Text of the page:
As a parent, of course, I consider my children—my wondrous, precious offspring—to be the most blessed of glorious gifts.

Why, I treasure each and every moment I spend with them as if that moment were a tiny piece of heaven forever captured inside my soul!

I would never tell them that, of course.

Instead, I regularly find myself telling them things like “The left front tire of your car looks really low. I’ll just assume you’re not checking the tire pressure as often as I have repeatedly recommended.”

What I’m really saying is “I care about you so damn much that I even want your PSI to be correct in all four tires! Please read this and refer to the second paragraph, about how every moment with my beloved babies is like a tiny piece of soul heaven!’”

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But what they hear is “Boy. If you’re not going to bother to use the tire pressure gauge I bought you, you can at least pay close attention to possible bulging of the bottom sidewalls.”

Because that’s what I actually say.

Every so often, though, I get a chance to try to show my “soul heaven” feelings through a tangible item.

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The Toolbox

In June, our firstborn, 22-year-old daughter Hadley, will be graduating college and starting her first real job. She will be moving, with two other young women, into her first real apartment, a house in an historic and artistic neighborhood in the Cities.

A few weeks ago, she mentioned to me—casually, in passing—that she would like a toolbox for her new apartment. Just the basics for any minor repairs, hanging pictures, that sort of thing.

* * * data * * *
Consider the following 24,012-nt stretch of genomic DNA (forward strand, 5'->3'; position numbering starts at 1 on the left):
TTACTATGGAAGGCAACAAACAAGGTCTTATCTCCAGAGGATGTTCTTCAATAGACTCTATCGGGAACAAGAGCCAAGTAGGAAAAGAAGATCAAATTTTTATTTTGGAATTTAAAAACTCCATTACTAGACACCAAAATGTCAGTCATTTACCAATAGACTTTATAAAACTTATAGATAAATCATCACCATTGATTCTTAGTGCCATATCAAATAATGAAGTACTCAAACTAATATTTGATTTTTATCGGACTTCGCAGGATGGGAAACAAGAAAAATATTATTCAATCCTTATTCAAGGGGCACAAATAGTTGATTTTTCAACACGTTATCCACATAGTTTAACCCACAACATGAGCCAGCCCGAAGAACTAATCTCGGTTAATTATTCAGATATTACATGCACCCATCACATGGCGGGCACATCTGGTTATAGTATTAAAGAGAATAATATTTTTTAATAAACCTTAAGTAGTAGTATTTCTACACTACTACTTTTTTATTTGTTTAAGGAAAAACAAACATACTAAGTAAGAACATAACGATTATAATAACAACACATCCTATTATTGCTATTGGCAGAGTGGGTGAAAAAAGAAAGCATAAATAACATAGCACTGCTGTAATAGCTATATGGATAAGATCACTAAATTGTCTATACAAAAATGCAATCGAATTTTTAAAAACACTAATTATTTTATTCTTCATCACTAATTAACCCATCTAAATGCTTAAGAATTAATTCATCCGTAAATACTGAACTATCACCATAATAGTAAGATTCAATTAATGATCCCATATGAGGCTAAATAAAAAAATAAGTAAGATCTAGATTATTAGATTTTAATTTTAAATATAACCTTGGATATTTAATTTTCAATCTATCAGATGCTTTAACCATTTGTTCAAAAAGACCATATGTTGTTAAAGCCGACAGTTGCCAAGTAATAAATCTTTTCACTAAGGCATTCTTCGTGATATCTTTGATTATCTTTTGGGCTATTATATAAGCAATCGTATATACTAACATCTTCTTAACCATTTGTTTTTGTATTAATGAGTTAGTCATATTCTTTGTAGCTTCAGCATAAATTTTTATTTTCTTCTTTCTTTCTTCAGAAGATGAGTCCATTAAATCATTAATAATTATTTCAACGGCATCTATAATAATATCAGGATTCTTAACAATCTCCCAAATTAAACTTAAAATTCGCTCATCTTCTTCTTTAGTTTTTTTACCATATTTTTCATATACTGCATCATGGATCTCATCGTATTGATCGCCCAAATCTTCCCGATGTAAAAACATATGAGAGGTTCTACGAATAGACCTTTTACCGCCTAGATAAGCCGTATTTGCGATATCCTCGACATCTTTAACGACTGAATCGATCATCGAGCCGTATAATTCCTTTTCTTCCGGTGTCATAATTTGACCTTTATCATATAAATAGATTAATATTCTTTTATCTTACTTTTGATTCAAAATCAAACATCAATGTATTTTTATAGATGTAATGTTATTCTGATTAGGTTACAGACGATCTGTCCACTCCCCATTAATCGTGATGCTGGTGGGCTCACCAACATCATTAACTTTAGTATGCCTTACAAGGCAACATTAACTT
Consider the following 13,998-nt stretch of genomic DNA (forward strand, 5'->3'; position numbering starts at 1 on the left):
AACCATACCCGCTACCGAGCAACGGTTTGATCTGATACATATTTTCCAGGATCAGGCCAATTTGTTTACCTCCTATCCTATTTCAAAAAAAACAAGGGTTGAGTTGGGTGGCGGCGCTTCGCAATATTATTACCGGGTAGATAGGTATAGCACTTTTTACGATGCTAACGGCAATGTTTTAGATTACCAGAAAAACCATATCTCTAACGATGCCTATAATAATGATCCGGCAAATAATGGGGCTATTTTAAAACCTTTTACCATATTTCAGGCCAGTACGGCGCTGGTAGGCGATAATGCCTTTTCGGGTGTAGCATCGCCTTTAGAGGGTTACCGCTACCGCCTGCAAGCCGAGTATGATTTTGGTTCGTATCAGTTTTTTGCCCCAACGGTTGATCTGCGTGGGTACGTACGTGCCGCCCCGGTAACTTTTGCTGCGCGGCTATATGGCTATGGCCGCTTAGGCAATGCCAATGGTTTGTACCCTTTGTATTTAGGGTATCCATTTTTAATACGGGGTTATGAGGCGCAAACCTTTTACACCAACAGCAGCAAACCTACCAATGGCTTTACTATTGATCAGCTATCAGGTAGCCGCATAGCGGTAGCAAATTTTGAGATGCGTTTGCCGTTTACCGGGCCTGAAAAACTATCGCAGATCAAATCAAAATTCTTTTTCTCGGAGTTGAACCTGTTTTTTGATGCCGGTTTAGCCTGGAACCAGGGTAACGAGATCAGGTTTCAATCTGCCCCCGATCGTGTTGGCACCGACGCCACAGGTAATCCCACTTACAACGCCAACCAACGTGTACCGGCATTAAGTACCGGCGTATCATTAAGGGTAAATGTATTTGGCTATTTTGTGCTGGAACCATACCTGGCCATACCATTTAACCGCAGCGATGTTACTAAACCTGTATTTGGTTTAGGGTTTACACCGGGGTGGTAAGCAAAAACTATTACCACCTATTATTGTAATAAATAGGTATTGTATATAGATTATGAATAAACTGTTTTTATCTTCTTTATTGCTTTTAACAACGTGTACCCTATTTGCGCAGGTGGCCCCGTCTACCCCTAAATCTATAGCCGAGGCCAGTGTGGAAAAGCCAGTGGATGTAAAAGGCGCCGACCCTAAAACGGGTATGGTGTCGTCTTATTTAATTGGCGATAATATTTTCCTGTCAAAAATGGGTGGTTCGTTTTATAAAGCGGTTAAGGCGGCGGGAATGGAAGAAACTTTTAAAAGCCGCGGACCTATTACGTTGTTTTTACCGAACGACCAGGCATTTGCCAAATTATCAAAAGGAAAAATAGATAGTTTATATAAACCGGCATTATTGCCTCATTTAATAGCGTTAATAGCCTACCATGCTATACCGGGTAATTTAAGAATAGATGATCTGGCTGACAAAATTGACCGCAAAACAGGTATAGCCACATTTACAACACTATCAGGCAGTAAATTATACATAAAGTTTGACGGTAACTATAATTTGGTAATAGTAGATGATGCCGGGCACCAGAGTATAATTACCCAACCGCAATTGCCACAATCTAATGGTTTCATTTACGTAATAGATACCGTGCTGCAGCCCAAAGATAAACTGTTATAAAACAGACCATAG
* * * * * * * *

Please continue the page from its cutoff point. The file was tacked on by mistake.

I immediately hung up the phone and announced the following to wife Lindy: “Well, Hadley has now formally asked me to take on a major role in the new apartment process. It sounds very much like the girls have decided to make me the unofficial Maintenance Supervisor of their new property. Not sure of all the details, but it does look like I’ll be taking on all building repair and oversight responsibilities with their new living arrangements.”

I’m guessing Lindy only heard maybe half of it, since I was already running out the door on my way to Menard’s.

There, I spent maybe 40 minutes comparing and contrasting all of the possible toolbox options. I lifted steel toolboxes up and down to test heft. I squished and unsquished canvas tool carrying cases.

Googled “must-have tools for apartments.”

Back at home, in our garage, I re-categorized my tool collection to look for duplicates.

I have, it turns out, six almost-identical hammers. Four almost-identical hack saws. And three almost-identical old-timey folding carpenter’s rulers. Just in case I change jobs and decide to be a woodworker in the 1920s.

I bought—or picked out extras from my tool collection—a hammer, pliers, a screwdriver with interchangeable bits.

Adjustable wrench, level, utility knife.

Allen wrenches, scissors, needle nose pliers.

I carefully organized them in the two-level tool box with removable top tray. Put the box away. Decided I was finished.

Then, the next day, I added a small drain snake, an outlet tester, safety glasses.

I hand-picked through my jars and drawers of random screws and nails and wall anchors. Bought a small plastic case with multiple compartments and filled that with the perfect collection of screws and nails and wall anchors.

Reorganized the tool box again.

And so it has gone for the past few weeks.

Packing tape, masking tape, duct tape. Sandpaper, Super Glue, small hand saw.

I eventually had to buy a bigger toolbox.

At this pace, by June, I will have bought and completely outfitted a maintenance van for Hadley to park near her apartment.

I get like this with other things, too.

I wish you could see the Car Survival Kits I made for each kid’s car. I bought waterproof duffel bags and stocked them with neatly wound jumper cables and wind-up flashlights, first aid kits and wax-dipped matchsticks, silver space blankets and water purification tablets. The bags are bright orange. They can double as buckets.

Finally, though, I got Hadley’s apartment toolbox just the way I wanted it.

As a final—final!—touch, I etched her initials—HJL—on the top.

Then, over the course of the last week, added a pair of work gloves, a magnetic stud finder, and some twine.